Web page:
About 40 bodies recovered after boat sinks off Phuket
A further 16 people, mostly Chinese tourists, are still missing after the dive boat capsized off the Andaman coast late on Thursday in rough seas
The Thai government is threatening legal action against the owner and captain of a dive boat that sank off Phuket on Thursday for heading out to sea despite storm warnings. Over 50 people are believed to have perished, most of them Chinese tourists.
About 40 bodies were reportedly recovered on Friday, mostly from the sunken boat, Thai officials said on Friday.
Some 49 people had been rescued, but 16 passengers and crew of the ‘Phoenix’ were still missing. The vessel, which was carrying 93 tourists, plus 12 crew and tour guides, from Koh Racha to Chalong pier when it was hit by four-to-five-meter waves whipped up by a storm.
Deputy Prime Minister Prawit Wongsuwan said the captain and owner of the Phoenix would be held responsible for the accident. He said the ill-fated boat left for Racha Island despite a weather warning by the Meteorological Department and a ban on boats leaving the dock by marine officials.
“I’ve checked with them – why they took the boat out to the sea and they said there was no strong wind,” Prawit, the defense minister, was reported to have said. “But the Meteorological Department had warned against leaving shore from July 4 to 6 and they would not listen.”
Families of the victims will receive 300,000 baht (US$9,000) each from the Thai government, plus a further 1 million baht from the boat company’s insurer, media outlets have said.
The captain of the boat, Smoking Boontham, said it started taking water a couple of miles of Koh Hei and he ordered everyone to put on life jackets and alerted nearby vessels.
“Two life rafts were deployed while nearby fishing boats were contacted for help. The boat sank very quickly. We did our best to keep the passengers calm and keep them safe during the chaos,” he told The Thaiger news-site.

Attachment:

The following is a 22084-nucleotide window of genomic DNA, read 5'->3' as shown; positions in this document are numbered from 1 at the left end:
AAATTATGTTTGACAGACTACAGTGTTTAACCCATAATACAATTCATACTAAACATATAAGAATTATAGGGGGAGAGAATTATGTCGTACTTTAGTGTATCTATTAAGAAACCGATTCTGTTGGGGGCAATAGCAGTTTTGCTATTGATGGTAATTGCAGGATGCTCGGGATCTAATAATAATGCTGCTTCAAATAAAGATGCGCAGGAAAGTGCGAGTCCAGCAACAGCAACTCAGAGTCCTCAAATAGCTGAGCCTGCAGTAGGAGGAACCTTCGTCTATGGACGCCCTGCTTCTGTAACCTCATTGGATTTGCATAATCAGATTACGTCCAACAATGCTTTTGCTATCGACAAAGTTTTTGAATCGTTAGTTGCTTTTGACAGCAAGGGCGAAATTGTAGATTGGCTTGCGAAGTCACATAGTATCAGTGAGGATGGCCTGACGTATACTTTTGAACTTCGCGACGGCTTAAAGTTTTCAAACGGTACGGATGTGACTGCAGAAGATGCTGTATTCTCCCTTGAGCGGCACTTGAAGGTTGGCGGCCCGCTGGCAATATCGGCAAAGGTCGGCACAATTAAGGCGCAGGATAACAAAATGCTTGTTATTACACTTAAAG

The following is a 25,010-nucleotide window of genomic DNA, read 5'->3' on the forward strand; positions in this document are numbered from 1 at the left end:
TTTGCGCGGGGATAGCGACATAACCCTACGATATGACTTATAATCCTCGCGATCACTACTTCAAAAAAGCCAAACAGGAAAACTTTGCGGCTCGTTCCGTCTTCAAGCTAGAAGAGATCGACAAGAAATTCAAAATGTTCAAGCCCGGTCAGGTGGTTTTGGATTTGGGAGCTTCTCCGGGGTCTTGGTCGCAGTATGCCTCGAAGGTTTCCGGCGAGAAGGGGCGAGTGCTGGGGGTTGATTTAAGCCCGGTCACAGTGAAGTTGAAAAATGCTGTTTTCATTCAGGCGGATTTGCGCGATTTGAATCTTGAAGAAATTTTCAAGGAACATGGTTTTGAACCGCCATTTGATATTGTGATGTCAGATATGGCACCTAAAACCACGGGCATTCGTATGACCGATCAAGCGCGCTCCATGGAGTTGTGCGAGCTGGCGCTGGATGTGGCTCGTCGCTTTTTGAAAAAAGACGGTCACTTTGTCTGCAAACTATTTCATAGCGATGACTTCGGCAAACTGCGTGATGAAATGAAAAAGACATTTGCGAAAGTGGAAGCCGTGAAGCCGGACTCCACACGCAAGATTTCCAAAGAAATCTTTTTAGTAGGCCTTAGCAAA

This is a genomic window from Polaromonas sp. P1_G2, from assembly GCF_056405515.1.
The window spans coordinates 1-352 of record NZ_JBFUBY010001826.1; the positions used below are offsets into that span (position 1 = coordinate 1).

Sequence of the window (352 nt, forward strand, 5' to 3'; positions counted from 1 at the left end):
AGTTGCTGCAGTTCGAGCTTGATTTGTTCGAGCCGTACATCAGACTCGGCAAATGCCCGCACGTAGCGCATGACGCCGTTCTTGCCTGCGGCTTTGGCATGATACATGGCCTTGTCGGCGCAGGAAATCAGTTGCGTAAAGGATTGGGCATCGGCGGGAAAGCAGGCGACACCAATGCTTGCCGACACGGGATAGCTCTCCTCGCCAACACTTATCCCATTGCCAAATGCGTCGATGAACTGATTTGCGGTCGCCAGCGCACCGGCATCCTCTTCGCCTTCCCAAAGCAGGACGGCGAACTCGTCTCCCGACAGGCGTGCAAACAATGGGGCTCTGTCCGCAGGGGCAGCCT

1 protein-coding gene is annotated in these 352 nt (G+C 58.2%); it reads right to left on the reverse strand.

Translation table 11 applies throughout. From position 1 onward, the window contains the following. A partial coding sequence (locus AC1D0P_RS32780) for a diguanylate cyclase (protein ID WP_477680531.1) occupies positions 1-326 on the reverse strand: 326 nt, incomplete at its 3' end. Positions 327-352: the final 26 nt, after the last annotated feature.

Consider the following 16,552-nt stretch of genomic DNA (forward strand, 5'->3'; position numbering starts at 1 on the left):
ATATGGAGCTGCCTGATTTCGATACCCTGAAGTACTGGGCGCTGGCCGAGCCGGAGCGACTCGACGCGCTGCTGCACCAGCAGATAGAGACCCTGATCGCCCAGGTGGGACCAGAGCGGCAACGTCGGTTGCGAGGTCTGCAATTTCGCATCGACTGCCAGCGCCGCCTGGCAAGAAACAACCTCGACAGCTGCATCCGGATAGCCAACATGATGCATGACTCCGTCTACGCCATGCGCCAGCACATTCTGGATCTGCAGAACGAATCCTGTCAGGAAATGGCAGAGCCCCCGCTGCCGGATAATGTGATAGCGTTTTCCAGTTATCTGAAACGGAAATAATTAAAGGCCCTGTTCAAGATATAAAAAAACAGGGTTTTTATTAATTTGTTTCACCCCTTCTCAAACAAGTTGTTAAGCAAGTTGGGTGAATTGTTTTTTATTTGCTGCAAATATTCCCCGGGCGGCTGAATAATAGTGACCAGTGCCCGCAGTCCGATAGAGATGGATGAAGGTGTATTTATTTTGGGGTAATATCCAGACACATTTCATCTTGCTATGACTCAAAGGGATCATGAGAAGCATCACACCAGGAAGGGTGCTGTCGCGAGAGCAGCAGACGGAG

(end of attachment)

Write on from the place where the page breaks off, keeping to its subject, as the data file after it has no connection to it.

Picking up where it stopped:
“51 of us were rescued by Pattana 11 and 12 fishing boats. Other passengers, I am not sure if they have been rescued by other boats as it was too dark and the weather conditions were very poor.”
The body of one Chinese holidaymaker was pulled from the sea on Thursday evening, AFP reported, and a further seven were recovered early on Friday. Navy divers have also been sent to look for the boat, which sank in water about 40 meters deep.
“I assume they are trapped inside the boat… but I wish some of them have survived,” Phuket governor Noraphat Plodthong told the media. “I have not yet received any reports of people floating in the sea.”
Helicopters, police and fishing boats were deployed early on Friday as the rescue mission restarted.
“Navy divers, frogmen and marine police divers have already been sent to the scene,” Rear Admiral Charoenphon Khumrasee, deputy commander of the Thai Navy in the southern region told reporters.
Skippers may have ignored weather warning
The Phoenix was among several boats that appeared to ignore a severe weather warning in place since Wednesday on taking tourists on day-trips to the islands that dot the seas off Phuket.
Another vessel, the Senerita, also sank in the storm. However, two people missing from that boat were found off Koh Kai early on Friday.
Two Russians on a jet-ski also had to be rescued by a local fishing vessel. Six other vessels carrying more than 130 people opted not to venture out in the bad weather, The Thaiger reported.
Yesterday’s storm was severe. Many flights were delayed or diverted by controllers at Phuket Airport, and parts of the town suffered blackouts.
A Chinese consular official arrived at the operations center in Phuket to monitor the rescue effort. The island is a magnet for overseas visitors, including Western sun-seekers and huge numbers of Chinese tourists who make up the bulk of the 35 million people expected to visit the kingdom this year.
However, the country has a poor health and safety record and accidents are common on its roads and busy waterways, especially in tourist areas and during the wet season now underway.
– with reporting by AFP